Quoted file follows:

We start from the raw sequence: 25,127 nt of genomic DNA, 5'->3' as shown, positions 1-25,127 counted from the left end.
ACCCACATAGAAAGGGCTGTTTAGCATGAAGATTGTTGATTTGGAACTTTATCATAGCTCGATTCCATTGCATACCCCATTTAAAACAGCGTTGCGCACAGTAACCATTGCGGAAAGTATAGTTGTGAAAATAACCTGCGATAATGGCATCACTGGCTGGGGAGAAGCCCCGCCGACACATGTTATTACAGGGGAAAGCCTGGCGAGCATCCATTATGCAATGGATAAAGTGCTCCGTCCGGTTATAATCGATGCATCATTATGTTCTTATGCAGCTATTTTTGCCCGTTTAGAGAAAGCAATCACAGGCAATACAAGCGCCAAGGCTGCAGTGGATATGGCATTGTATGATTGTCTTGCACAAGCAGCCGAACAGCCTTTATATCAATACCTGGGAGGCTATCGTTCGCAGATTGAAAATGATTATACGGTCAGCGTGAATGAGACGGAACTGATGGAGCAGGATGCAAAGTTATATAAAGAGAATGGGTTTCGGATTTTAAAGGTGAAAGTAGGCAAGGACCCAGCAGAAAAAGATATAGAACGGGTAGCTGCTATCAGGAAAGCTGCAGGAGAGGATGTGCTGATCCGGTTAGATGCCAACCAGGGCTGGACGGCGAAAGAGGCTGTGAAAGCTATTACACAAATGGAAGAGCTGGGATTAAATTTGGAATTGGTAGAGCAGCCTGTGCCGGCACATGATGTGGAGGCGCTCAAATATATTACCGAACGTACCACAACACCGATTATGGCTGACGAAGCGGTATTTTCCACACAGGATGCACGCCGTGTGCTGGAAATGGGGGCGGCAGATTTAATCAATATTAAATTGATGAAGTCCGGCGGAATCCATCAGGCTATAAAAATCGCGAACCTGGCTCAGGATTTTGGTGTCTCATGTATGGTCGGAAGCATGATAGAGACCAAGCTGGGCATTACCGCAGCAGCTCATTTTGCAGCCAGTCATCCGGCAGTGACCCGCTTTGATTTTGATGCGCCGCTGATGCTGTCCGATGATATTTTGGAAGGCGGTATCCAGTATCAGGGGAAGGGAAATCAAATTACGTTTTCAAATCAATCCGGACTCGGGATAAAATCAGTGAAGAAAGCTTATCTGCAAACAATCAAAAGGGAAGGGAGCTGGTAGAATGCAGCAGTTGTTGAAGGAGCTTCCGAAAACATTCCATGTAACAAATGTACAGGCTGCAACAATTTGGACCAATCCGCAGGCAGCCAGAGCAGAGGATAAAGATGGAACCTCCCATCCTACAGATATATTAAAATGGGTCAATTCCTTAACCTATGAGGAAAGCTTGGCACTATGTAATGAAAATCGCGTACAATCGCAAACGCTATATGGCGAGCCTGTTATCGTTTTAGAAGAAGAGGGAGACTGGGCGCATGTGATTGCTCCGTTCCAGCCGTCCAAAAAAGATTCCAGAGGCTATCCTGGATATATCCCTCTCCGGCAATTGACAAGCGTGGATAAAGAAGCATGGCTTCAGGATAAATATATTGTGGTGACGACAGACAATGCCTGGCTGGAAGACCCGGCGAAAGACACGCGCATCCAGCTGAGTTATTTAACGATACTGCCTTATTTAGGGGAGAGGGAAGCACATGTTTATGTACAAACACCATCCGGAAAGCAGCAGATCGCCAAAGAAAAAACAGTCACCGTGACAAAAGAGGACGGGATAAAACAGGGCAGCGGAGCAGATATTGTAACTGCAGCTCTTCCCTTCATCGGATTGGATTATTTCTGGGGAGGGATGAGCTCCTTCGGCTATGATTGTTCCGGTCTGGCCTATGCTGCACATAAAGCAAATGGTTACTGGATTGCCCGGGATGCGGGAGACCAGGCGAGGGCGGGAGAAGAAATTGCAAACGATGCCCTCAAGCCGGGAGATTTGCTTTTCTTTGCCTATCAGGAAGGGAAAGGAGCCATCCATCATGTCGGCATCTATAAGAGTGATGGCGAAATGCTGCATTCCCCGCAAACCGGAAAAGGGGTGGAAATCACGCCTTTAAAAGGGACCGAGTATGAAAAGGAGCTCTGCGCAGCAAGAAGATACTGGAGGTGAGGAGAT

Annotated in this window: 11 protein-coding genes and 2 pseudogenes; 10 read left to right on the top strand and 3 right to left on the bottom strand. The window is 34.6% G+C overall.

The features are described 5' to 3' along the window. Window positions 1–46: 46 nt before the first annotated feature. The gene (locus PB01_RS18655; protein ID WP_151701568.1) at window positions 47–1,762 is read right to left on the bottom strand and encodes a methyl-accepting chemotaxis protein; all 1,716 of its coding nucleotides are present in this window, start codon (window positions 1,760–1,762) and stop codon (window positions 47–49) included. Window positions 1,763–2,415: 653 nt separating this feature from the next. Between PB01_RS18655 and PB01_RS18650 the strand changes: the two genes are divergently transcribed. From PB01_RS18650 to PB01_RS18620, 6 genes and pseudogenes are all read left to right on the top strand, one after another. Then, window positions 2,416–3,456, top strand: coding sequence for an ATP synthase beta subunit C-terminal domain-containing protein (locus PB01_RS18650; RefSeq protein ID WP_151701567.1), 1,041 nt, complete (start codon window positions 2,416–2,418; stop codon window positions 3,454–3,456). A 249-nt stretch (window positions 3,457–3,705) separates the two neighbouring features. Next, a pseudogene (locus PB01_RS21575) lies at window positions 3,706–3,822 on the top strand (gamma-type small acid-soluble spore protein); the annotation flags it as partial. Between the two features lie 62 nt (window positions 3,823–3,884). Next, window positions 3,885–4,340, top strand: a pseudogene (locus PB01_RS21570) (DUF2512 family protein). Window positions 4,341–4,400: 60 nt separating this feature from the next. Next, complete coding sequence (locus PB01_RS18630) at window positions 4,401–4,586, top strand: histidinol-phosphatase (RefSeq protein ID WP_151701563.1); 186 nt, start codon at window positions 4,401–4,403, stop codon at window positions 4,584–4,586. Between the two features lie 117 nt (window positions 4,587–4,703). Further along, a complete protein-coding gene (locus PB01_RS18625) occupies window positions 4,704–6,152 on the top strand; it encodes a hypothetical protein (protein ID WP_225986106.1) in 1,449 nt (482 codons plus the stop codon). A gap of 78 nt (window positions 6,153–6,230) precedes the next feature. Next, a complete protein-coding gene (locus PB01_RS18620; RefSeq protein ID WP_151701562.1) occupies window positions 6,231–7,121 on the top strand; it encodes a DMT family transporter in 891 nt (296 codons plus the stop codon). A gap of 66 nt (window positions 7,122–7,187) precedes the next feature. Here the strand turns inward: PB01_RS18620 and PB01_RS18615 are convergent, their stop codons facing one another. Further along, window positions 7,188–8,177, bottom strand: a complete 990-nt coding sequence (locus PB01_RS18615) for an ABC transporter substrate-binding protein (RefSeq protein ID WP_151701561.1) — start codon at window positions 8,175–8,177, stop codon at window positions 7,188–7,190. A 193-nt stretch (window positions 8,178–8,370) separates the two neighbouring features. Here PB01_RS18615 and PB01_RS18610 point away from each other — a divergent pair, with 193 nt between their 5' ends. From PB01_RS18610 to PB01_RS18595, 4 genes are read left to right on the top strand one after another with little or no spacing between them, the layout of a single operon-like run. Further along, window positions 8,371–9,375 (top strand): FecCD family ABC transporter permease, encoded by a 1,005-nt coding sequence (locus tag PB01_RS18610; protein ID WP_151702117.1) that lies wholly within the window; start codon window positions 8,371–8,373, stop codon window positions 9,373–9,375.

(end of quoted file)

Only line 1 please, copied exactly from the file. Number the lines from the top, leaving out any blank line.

We start from the raw sequence: 25,127 nt of genomic DNA, 5'->3' as shown, positions 1-25,127 counted from the left end.